Where the conclusions of modern Science are grounded on “unassailable facts,” Blavatsky wrote, “there can be no possible conflict between the teachings of occult and so-called exact Science.”
“It is only when the enthusiasts of Science over-steps the limits of observation nature forcibly removing Spirit from the universe, and attribute all to blind matter,” she says, “that the Occultists claim the right to dispute and call in question their theories.”
All things are relatively real, for the cogniser is also a reflection, and the things cognised are therefore as real to him as himself.
“Whatever reality things possess must be looked for in them before or after they have passed like a flash through the material world; but we cannot cognise any such existence directly, so long as we have sense-instruments which bring only material existence into the field of our consciousness.”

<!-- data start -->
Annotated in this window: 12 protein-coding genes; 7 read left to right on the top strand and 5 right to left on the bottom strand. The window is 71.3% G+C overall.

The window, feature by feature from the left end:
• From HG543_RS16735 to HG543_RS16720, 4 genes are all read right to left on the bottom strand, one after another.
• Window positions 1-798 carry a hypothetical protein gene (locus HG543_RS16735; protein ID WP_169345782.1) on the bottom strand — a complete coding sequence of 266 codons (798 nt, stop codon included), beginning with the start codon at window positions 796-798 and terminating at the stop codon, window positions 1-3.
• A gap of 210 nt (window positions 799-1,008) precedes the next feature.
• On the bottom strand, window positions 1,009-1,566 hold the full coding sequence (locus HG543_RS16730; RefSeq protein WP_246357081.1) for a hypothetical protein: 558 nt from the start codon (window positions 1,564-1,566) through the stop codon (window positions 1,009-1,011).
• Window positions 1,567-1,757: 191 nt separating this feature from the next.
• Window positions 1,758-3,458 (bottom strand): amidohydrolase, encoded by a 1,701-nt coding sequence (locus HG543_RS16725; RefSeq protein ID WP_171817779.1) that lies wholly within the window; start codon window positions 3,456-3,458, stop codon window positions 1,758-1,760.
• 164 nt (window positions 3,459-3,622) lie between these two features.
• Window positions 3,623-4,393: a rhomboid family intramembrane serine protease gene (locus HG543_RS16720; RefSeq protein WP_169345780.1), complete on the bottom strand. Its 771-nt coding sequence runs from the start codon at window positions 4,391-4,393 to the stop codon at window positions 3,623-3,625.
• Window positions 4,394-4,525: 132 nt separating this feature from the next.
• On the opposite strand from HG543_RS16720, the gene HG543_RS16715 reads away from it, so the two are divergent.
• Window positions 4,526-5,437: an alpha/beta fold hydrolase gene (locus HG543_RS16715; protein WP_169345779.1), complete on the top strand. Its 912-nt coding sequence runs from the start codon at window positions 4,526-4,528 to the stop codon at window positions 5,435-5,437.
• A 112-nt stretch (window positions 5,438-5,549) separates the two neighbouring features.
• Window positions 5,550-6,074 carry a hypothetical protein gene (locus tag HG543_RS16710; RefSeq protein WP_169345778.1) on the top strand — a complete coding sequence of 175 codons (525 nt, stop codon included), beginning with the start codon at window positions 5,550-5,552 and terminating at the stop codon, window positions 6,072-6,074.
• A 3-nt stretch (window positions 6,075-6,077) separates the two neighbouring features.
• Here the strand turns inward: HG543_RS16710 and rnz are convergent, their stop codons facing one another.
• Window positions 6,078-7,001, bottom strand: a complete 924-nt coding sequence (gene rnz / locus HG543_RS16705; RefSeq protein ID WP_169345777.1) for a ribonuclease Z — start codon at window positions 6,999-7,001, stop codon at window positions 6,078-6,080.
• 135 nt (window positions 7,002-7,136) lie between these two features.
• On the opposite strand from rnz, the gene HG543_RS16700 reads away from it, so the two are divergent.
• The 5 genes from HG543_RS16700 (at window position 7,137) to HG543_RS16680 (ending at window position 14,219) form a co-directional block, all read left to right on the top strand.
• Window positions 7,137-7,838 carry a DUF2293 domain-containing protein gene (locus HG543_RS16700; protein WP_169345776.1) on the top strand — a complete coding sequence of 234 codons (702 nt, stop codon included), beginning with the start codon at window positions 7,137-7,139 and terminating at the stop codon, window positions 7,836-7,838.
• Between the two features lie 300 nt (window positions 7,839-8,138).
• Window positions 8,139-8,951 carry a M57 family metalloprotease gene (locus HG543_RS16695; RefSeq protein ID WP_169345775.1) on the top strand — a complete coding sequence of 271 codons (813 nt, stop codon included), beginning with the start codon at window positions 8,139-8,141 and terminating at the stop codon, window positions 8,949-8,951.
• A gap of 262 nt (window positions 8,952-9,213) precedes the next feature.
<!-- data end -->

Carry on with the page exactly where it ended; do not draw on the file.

H. P. Blavatsky, The Secret Doctrine 1:39-40
“Whatever plane our consciousness may be acting in, both we and the things belonging to that plane are, for the time being, our only realities. As we rise in the scale of development we perceive that during the stages through which we have passed we mistook shadows for realities.
“The upward progress of the Ego is a series of progressive awakenings, each advance bringing with it the idea that now, at last, we have reached “reality;” but only when we shall have reached the absolute Consciousness, and blended our own with it, shall we be free from the delusions produced by Maya [Sanskrit, Illusion]”.